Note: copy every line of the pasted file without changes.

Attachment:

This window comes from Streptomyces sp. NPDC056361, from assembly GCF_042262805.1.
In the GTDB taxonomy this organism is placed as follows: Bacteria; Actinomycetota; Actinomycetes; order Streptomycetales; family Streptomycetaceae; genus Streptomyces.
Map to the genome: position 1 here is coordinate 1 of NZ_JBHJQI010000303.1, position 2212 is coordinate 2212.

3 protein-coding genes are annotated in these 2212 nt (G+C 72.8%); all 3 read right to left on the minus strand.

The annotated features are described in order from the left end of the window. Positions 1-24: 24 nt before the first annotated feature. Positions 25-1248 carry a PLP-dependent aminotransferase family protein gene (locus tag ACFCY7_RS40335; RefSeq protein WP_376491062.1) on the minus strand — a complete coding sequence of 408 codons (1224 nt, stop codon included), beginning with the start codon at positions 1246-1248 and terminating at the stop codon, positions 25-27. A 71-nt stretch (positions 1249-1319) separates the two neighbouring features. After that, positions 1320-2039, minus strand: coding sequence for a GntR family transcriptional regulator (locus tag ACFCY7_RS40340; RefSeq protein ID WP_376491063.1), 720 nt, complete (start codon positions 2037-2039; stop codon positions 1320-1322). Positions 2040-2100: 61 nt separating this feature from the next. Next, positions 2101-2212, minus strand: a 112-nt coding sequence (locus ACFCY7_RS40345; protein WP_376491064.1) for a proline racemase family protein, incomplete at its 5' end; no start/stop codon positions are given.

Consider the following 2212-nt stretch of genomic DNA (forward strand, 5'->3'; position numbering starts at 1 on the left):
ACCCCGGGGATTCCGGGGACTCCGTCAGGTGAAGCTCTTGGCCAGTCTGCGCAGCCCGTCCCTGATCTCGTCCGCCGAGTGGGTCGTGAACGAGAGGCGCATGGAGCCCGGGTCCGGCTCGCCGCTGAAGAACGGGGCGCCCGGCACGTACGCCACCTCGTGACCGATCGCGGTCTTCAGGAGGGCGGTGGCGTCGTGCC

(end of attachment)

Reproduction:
This window comes from Streptomyces sp. NPDC056361, from assembly GCF_042262805.1.
In the GTDB taxonomy this organism is placed as follows: Bacteria; Actinomycetota; Actinomycetes; order Streptomycetales; family Streptomycetaceae; genus Streptomyces.
Map to the genome: position 1 here is coordinate 1 of NZ_JBHJQI010000303.1, position 2212 is coordinate 2212.

3 protein-coding genes are annotated in these 2212 nt (G+C 72.8%); all 3 read right to left on the minus strand.

The annotated features are described in order from the left end of the window. Positions 1-24: 24 nt before the first annotated feature. Positions 25-1248 carry a PLP-dependent aminotransferase family protein gene (locus tag ACFCY7_RS40335; RefSeq protein WP_376491062.1) on the minus strand — a complete coding sequence of 408 codons (1224 nt, stop codon included), beginning with the start codon at positions 1246-1248 and terminating at the stop codon, positions 25-27. A 71-nt stretch (positions 1249-1319) separates the two neighbouring features. After that, positions 1320-2039, minus strand: coding sequence for a GntR family transcriptional regulator (locus tag ACFCY7_RS40340; RefSeq protein ID WP_376491063.1), 720 nt, complete (start codon positions 2037-2039; stop codon positions 1320-1322). Positions 2040-2100: 61 nt separating this feature from the next. Next, positions 2101-2212, minus strand: a 112-nt coding sequence (locus ACFCY7_RS40345; protein WP_376491064.1) for a proline racemase family protein, incomplete at its 5' end; no start/stop codon positions are given.

Consider the following 2212-nt stretch of genomic DNA (forward strand, 5'->3'; position numbering starts at 1 on the left):
ACCCCGGGGATTCCGGGGACTCCGTCAGGTGAAGCTCTTGGCCAGTCTGCGCAGCCCGTCCCTGATCTCGTCCGCCGAGTGGGTCGTGAACGAGAGGCGCATGGAGCCCGGGTCCGGCTCGCCGCTGAAGAACGGGGCGCCCGGCACGTACGCCACCTCGTGACCGATCGCGGTCTTCAGGAGGGCGGTGGCGTCGTGCC